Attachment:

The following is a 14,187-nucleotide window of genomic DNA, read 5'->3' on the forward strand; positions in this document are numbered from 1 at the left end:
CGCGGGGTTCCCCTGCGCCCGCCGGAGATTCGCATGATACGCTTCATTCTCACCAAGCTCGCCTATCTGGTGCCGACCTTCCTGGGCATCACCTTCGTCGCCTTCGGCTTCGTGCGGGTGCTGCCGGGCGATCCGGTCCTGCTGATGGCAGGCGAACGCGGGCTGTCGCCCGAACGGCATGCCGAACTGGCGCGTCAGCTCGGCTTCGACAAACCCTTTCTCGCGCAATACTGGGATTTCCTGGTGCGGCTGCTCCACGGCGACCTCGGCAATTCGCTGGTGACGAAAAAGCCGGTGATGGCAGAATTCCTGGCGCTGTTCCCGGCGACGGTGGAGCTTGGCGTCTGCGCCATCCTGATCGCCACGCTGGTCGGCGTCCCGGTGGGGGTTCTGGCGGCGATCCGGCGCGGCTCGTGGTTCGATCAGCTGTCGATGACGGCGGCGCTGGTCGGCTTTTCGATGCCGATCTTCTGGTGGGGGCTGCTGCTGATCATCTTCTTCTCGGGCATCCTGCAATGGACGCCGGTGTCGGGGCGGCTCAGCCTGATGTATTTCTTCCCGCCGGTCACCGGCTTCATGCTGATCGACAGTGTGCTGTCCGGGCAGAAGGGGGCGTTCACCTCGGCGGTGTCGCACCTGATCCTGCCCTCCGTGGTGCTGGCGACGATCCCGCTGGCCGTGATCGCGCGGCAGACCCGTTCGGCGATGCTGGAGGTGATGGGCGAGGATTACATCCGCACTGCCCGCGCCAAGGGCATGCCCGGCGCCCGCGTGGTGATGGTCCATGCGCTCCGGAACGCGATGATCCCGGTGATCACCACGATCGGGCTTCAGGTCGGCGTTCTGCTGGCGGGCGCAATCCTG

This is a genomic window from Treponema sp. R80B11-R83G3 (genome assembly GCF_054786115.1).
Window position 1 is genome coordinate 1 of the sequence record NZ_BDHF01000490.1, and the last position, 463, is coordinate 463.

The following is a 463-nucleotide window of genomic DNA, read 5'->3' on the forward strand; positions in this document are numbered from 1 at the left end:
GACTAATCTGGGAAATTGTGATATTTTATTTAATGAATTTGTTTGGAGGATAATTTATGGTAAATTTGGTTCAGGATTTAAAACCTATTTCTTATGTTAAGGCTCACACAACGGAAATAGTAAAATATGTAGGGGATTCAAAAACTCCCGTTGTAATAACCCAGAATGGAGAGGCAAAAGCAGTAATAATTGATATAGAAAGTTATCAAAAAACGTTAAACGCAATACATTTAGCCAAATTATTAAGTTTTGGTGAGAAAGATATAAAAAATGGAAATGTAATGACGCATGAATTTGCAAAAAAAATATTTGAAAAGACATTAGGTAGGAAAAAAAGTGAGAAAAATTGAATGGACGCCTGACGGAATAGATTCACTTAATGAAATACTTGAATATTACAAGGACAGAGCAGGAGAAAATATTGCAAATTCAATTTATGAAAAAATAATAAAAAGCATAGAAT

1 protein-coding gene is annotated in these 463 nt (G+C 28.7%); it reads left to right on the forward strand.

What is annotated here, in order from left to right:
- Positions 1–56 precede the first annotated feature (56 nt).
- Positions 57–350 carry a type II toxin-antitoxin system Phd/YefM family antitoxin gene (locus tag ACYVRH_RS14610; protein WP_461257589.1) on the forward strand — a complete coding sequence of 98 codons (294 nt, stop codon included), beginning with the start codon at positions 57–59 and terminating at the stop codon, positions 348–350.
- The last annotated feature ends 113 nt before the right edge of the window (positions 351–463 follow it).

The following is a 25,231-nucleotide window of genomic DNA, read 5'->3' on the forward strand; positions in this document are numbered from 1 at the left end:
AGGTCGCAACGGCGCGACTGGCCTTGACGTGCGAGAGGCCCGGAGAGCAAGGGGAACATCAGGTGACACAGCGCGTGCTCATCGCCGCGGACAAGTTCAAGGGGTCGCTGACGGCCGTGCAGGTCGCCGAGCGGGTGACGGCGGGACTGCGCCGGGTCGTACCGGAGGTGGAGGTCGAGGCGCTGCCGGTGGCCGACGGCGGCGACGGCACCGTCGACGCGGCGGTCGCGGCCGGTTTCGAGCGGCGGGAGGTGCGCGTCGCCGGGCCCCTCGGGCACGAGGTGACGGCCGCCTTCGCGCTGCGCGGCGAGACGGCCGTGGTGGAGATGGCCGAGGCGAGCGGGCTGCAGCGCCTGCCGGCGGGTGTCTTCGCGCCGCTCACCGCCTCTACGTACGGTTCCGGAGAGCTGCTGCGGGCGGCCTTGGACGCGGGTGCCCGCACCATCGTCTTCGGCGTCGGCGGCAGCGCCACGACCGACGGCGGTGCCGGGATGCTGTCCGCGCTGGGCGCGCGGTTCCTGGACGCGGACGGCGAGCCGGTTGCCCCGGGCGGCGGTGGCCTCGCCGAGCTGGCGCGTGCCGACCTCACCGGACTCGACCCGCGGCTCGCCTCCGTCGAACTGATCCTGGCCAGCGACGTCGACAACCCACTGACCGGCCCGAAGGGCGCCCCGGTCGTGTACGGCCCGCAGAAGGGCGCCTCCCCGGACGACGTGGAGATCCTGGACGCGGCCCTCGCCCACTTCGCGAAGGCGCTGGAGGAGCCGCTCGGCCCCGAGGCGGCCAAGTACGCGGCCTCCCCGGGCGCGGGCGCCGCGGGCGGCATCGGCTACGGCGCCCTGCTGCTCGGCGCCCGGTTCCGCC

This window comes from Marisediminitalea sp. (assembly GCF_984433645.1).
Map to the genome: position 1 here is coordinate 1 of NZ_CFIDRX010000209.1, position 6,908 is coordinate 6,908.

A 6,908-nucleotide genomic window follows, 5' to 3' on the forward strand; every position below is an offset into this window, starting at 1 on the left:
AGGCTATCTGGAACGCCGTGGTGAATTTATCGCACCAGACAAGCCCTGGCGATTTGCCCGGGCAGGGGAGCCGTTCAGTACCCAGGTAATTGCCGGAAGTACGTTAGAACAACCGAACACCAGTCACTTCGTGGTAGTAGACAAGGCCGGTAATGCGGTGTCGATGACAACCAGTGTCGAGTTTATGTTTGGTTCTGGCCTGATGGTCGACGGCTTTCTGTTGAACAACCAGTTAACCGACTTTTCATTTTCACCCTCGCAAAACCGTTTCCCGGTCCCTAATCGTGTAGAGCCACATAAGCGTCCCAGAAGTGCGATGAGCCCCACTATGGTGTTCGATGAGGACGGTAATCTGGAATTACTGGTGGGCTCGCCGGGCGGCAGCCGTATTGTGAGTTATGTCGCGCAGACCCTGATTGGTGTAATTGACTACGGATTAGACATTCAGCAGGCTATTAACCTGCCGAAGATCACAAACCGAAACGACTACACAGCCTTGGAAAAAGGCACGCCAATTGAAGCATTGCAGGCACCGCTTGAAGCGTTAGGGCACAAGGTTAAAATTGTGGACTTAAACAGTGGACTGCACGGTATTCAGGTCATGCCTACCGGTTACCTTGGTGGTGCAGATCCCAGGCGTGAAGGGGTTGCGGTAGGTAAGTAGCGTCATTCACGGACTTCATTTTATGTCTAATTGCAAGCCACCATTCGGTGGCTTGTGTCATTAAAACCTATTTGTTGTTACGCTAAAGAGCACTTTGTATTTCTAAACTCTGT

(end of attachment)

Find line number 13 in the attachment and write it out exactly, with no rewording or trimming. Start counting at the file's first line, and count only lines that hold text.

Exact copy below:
AGGTCGCAACGGCGCGACTGGCCTTGACGTGCGAGAGGCCCGGAGAGCAAGGGGAACATCAGGTGACACAGCGCGTGCTCATCGCCGCGGACAAGTTCAAGGGGTCGCTGACGGCCGTGCAGGTCGCCGAGCGGGTGACGGCGGGACTGCGCCGGGTCGTACCGGAGGTGGAGGTCGAGGCGCTGCCGGTGGCCGACGGCGGCGACGGCACCGTCGACGCGGCGGTCGCGGCCGGTTTCGAGCGGCGGGAGGTGCGCGTCGCCGGGCCCCTCGGGCACGAGGTGACGGCCGCCTTCGCGCTGCGCGGCGAGACGGCCGTGGTGGAGATGGCCGAGGCGAGCGGGCTGCAGCGCCTGCCGGCGGGTGTCTTCGCGCCGCTCACCGCCTCTACGTACGGTTCCGGAGAGCTGCTGCGGGCGGCCTTGGACGCGGGTGCCCGCACCATCGTCTTCGGCGTCGGCGGCAGCGCCACGACCGACGGCGGTGCCGGGATGCTGTCCGCGCTGGGCGCGCGGTTCCTGGACGCGGACGGCGAGCCGGTTGCCCCGGGCGGCGGTGGCCTCGCCGAGCTGGCGCGTGCCGACCTCACCGGACTCGACCCGCGGCTCGCCTCCGTCGAACTGATCCTGGCCAGCGACGTCGACAACCCACTGACCGGCCCGAAGGGCGCCCCGGTCGTGTACGGCCCGCAGAAGGGCGCCTCCCCGGACGACGTGGAGATCCTGGACGCGGCCCTCGCCCACTTCGCGAAGGCGCTGGAGGAGCCGCTCGGCCCCGAGGCGGCCAAGTACGCGGCCTCCCCGGGCGCGGGCGCCGCGGGCGGCATCGGCTACGGCGCCCTGCTGCTCGGCGCCCGGTTCCGCC